Indigenous groups call for water justice in Murray-Darling Basin

A section of the Murray Darling Basin.

An alliance of 46 Sovereign First Nations from across the Murray Darling Basin has proposed a new partnership between government and traditional owners to ensure key reforms on Aboriginal ownership and management of water entitlements are fulfilled.

The Murray Lower Darling Rivers Indigenous Nations (MLDRIN) Board and the Northern Basin Aboriginal Nations (NBAN) have written to Parliamentary Secretary to the Environment Minister Bob Baldwin and, Murray-Darling Basin Authority chair Neil Andrew to call for reforms that will secure key water reforms for the Basin’s growing Aboriginal population.

NBAN chair Cheryl Buchanan said: “We are asking Mr Baldwin and Mr Andrew to join with us as partners to actively progress a reform agenda that will secure the rights and interests of Aboriginal people in water.

“So often, the public debate about water management is framed as a contest between irrigators and the environment. Many Australians may not be aware that the Sovereign First Nations are the traditional custodians of the Basin’s water resources. We have rights, recognised at the international and domestic level, to manage and access these resources,” she said.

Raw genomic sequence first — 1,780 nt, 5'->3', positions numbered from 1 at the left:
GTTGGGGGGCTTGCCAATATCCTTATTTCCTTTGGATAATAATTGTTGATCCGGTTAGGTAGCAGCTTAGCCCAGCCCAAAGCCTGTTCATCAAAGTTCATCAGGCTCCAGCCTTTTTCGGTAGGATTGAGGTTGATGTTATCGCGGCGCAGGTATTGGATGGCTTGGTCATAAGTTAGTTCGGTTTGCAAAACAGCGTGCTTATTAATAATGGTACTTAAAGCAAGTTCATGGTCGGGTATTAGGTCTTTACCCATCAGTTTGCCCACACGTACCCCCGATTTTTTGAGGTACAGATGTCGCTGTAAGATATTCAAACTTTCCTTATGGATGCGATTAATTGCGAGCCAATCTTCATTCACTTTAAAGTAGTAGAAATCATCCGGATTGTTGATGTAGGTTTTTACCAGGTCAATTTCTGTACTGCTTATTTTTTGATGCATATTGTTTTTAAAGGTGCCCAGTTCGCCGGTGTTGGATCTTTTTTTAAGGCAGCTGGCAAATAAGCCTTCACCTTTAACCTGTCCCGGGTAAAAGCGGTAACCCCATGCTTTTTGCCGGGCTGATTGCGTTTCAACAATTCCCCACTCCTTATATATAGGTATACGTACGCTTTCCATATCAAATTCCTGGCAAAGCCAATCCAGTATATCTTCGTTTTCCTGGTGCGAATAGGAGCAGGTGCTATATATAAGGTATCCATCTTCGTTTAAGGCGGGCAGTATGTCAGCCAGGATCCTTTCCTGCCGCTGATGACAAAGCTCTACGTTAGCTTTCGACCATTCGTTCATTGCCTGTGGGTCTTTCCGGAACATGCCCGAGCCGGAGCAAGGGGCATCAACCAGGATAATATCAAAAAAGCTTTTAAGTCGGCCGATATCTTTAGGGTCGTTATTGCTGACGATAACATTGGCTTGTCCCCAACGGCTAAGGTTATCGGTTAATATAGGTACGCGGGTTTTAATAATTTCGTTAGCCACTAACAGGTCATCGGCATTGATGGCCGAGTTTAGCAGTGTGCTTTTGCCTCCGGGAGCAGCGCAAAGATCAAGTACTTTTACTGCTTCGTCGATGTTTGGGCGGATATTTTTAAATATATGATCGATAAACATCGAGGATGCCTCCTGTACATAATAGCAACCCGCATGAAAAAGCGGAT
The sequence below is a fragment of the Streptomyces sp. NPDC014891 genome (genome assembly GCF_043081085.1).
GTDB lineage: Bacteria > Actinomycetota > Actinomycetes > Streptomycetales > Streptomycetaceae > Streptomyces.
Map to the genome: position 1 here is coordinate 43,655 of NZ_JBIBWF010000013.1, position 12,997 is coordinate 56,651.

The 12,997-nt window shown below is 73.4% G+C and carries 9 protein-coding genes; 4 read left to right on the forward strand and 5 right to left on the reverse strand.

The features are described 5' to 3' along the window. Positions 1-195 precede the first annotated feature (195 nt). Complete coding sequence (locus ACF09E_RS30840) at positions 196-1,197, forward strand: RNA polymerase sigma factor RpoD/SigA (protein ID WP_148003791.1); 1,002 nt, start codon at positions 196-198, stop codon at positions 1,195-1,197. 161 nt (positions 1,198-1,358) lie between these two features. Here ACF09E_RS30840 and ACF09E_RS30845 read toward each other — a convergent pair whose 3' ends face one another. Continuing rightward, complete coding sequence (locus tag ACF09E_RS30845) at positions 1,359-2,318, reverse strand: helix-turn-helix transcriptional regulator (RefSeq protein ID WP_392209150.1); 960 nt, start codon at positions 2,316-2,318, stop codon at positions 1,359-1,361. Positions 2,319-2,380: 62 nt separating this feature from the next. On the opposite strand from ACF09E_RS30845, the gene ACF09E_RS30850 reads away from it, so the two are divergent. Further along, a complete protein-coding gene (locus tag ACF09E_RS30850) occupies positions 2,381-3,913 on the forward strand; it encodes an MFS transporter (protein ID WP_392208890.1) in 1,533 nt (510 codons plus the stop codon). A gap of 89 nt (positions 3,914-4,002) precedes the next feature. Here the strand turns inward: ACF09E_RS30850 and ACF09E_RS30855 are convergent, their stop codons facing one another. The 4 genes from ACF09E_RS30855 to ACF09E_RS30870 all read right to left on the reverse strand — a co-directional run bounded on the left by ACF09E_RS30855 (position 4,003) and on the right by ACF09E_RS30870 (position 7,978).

MLDRIN chair Darren Perry said: “The degradation and loss of our rivers, wetlands and groundwater — our cultural landscapes — has been an absolute disaster for us and it is time for a new start.

“We are not trying to take the water away, we are asking for a fair share of the resource that our people nurtured for thousands of years.”

“More than this, we are not just a stakeholder in basin water with private interests, we are sovereign First Nations with a cultural heritage in the water and land, with legal rights and interests and a deep commitment to manage for the benefit of our peoples as well as the environment and economic well-being of the Australian community.

“Aboriginal populations in the basin are growing. We have continuing rights and aspirations to access water resources to sustain our cultural identity, care for our ancestral homelands, support community development and build sustainable enterprises. We are ready to collaborate with government to achieve these aims and objectives.”

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